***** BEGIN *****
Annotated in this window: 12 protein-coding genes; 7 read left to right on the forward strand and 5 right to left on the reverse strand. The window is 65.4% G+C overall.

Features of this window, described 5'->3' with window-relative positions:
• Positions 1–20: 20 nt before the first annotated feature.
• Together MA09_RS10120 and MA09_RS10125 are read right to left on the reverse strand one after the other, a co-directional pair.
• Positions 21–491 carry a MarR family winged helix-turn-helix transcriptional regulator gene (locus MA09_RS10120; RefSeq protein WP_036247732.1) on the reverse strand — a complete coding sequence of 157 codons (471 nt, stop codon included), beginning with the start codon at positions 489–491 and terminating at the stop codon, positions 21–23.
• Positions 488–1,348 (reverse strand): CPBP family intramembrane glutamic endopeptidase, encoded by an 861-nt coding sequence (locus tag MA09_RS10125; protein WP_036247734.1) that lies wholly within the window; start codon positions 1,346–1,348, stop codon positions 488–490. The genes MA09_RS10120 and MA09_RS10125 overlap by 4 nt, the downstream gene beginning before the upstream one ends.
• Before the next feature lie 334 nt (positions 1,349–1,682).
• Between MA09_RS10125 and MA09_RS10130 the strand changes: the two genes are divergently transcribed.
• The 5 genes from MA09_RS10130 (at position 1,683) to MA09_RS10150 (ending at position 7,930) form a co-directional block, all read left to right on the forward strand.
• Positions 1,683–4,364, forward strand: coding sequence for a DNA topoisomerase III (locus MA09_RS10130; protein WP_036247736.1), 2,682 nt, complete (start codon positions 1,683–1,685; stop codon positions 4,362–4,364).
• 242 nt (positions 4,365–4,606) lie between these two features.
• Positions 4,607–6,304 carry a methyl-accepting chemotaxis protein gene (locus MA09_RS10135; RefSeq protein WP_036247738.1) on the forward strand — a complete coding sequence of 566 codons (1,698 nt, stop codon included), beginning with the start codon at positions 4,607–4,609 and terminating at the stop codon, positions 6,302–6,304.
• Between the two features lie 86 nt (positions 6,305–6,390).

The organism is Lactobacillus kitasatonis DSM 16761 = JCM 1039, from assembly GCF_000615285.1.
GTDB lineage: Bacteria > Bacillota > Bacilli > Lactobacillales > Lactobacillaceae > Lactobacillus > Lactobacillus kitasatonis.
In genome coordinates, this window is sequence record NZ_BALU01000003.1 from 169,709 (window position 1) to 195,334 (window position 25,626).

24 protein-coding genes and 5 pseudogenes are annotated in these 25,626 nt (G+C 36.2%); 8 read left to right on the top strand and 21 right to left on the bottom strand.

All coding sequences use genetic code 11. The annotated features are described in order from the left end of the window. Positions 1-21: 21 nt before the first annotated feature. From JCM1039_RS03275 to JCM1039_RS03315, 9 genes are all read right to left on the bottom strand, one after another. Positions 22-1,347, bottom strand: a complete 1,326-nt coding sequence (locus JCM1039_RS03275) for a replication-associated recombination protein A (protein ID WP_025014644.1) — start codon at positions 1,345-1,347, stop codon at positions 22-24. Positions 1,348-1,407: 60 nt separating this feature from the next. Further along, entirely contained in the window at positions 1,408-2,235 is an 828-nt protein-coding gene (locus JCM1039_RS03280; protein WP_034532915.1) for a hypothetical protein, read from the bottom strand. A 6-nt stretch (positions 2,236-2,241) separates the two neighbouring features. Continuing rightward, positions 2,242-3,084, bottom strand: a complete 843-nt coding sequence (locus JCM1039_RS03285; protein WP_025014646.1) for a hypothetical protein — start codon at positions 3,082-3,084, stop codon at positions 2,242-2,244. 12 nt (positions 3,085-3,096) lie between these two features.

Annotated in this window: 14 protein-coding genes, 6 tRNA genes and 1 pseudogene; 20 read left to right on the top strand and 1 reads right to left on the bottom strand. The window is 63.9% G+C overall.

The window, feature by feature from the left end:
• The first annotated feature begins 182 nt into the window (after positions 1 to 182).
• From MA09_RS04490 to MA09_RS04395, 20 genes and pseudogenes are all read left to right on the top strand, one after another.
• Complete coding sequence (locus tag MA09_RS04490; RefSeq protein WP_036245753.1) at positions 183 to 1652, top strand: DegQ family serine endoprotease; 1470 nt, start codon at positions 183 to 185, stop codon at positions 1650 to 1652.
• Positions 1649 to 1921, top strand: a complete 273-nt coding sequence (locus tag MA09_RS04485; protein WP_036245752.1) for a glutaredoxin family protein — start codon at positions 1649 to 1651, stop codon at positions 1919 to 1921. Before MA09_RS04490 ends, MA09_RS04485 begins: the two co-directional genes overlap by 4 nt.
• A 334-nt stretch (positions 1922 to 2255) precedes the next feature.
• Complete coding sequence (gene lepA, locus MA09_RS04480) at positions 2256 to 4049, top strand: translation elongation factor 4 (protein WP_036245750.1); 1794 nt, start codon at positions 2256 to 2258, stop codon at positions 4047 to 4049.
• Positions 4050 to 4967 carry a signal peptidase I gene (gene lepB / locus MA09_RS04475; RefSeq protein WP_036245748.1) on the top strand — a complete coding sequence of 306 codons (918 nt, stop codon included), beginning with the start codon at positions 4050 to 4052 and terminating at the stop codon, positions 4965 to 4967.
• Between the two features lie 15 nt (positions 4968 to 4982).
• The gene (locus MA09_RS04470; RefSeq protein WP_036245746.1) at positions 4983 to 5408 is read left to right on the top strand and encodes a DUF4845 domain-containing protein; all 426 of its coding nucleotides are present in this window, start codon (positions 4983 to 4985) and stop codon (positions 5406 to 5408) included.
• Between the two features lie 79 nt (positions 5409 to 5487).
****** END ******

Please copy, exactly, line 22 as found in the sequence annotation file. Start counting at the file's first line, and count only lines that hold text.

• From MA09_RS04490 to MA09_RS04395, 20 genes and pseudogenes are all read left to right on the top strand, one after another.